Remove the pan(s) to a cooling rack. Using a thin blade, release the sides of the loaf from the pan(s). Turn the pan(s) upside down on the rack. Cool in the pan(s) on a wire rack for at least 30 minutes. Remove the bread from the pan and slice. Serve at room temperature.

Storing banana bread: bread can be stored, tightly wrapped in plastic, at room temperature for up to 2 days. Or stored in the freezer tightly wrapped in plastic then wrapped in aluminum foil, for up to 2 weeks. Thaw overnight at room temperature.

green rice noodles with pesto and crunchy oven-fried fish fillet

IMG_0629.jpgRecently there have been a lot of recipes and tips for using ingredients already in the pantry and freezer. Call it quarantine cooking. It’s also a good idea not to waste food and use up what is there before it passes its Best By Date. This pesto recipe was a marvelous find for I never use up all the herbs and greens I buy. I can whiz all the leftover greens and freeze a batch for later use. And since I keep frozen fish fillets on hand, it’s a no-brainer to just bring out the panko breadcrumbs because I seldom have white bread in the house. I didn’t use the tartar sauce that came with the recipe, instead I had on hand some Thai chili-lime sauce. This being Lent, I paired the noodles with fish, but you could substitute grilled shrimp or chicken or pork tonkatsu.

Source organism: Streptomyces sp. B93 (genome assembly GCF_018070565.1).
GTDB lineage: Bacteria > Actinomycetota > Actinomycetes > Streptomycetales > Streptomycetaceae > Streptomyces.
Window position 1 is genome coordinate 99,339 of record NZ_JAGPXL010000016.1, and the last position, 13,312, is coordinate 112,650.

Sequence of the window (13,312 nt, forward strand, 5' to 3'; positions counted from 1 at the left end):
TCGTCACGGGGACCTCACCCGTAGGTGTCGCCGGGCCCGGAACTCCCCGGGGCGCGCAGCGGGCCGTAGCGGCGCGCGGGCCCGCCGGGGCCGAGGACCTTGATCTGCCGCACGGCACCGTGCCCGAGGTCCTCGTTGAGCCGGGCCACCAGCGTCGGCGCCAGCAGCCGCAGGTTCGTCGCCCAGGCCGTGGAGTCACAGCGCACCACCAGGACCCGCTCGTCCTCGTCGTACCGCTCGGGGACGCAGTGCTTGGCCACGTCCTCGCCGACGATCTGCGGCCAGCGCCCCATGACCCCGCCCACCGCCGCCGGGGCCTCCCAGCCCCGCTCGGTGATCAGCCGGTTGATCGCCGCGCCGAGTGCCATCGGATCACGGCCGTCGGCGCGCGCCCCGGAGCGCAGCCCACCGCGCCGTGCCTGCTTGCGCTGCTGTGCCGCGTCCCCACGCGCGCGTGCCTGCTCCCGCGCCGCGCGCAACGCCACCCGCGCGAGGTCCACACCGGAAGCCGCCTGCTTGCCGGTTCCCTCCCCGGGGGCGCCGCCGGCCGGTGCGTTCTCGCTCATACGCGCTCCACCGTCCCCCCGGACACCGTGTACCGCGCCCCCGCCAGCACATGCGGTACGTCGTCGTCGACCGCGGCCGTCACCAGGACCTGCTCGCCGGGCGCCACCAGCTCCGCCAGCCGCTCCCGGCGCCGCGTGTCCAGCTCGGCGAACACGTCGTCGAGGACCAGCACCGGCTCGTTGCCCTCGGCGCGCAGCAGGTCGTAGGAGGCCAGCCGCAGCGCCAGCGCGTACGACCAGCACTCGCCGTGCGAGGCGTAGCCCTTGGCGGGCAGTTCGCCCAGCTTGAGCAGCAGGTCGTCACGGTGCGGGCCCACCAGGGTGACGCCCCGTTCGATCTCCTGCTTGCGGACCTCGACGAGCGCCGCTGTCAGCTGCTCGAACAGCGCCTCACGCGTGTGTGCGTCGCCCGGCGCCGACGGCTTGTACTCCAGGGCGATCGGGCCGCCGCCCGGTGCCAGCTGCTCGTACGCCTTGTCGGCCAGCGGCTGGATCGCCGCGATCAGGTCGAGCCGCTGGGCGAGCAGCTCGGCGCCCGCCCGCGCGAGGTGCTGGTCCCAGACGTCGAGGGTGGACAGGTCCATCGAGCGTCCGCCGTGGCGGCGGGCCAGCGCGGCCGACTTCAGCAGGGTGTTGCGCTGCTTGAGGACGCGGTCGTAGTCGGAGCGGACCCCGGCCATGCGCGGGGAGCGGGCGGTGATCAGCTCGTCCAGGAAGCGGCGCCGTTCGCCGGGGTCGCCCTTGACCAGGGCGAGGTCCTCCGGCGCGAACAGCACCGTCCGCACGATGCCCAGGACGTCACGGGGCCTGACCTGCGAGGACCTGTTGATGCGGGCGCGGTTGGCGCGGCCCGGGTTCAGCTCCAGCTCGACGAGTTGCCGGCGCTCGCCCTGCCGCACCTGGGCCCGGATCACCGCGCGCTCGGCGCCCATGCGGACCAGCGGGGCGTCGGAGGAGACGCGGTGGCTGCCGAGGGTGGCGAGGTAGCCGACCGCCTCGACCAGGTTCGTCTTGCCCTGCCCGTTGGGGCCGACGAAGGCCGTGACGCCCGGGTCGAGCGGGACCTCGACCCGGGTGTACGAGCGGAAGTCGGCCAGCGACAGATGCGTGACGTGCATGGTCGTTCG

1 cup chopped cilantro or parsley
1 cup chopped basil
1 cup chopped parsley or spinach
1 cup chopped chives or arugula (rocket salad)
3 large cloves garlic, chopped
Zest and juice of 2 limes
1 Thai chile seeded and chopped (add seeds if you want more heat)
1/4 cup olive oil
1/4 cup rice bran oil or vegetable oil
2-4 tablespoons white sesame seeds, toasted
8 oz rice sticks (pad thai thickness)

In the workbowl of a food processor, add the greens, garlic, lime juice and zest, chile, olive oil, rice bran oil, and salt to taste. Process until pureed and emulsified.